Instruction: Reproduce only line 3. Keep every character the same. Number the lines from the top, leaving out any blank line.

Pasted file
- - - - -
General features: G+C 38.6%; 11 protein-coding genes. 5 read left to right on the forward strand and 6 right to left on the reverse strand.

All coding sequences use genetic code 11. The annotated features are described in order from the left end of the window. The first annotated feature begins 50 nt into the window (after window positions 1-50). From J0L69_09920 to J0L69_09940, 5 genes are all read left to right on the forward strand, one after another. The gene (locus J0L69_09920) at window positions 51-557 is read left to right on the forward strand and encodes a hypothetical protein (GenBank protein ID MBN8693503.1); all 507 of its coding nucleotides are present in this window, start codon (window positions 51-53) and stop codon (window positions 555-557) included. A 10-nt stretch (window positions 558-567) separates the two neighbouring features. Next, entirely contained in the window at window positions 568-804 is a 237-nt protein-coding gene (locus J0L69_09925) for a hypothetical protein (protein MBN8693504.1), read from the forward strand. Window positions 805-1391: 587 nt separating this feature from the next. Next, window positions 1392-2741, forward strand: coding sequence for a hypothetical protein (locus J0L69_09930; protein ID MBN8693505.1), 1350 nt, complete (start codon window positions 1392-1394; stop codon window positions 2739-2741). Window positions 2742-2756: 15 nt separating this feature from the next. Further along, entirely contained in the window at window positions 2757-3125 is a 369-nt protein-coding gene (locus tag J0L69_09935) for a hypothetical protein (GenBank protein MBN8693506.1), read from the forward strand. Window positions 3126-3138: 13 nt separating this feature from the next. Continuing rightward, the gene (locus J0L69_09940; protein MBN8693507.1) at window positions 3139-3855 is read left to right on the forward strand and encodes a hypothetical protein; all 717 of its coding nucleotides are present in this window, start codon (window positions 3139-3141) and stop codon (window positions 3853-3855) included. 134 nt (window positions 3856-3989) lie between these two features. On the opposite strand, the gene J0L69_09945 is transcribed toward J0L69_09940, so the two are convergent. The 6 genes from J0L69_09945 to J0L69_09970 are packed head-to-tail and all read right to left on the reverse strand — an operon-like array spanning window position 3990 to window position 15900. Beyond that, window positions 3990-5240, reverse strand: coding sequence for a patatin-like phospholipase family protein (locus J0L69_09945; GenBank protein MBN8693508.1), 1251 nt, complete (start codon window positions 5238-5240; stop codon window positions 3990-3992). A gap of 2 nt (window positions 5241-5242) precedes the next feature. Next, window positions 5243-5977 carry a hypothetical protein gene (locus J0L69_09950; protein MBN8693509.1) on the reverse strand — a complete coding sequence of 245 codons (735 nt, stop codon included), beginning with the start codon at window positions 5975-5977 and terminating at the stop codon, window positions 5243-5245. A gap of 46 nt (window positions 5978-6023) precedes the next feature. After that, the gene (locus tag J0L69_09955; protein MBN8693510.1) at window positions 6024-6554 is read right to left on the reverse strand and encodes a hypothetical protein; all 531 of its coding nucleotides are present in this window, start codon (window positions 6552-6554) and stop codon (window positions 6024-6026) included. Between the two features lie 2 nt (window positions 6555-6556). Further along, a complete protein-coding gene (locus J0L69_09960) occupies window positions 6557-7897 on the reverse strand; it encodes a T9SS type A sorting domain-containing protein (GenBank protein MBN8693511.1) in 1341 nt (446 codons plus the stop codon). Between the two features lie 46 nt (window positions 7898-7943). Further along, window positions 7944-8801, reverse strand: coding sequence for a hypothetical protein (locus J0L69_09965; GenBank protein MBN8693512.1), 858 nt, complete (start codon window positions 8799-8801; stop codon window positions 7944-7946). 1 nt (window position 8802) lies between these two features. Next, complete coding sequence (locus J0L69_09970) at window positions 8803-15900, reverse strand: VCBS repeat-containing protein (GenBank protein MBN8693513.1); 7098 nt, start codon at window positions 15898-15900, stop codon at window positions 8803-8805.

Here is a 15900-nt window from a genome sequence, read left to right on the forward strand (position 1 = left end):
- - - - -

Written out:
Here is a 15900-nt window from a genome sequence, read left to right on the forward strand (position 1 = left end):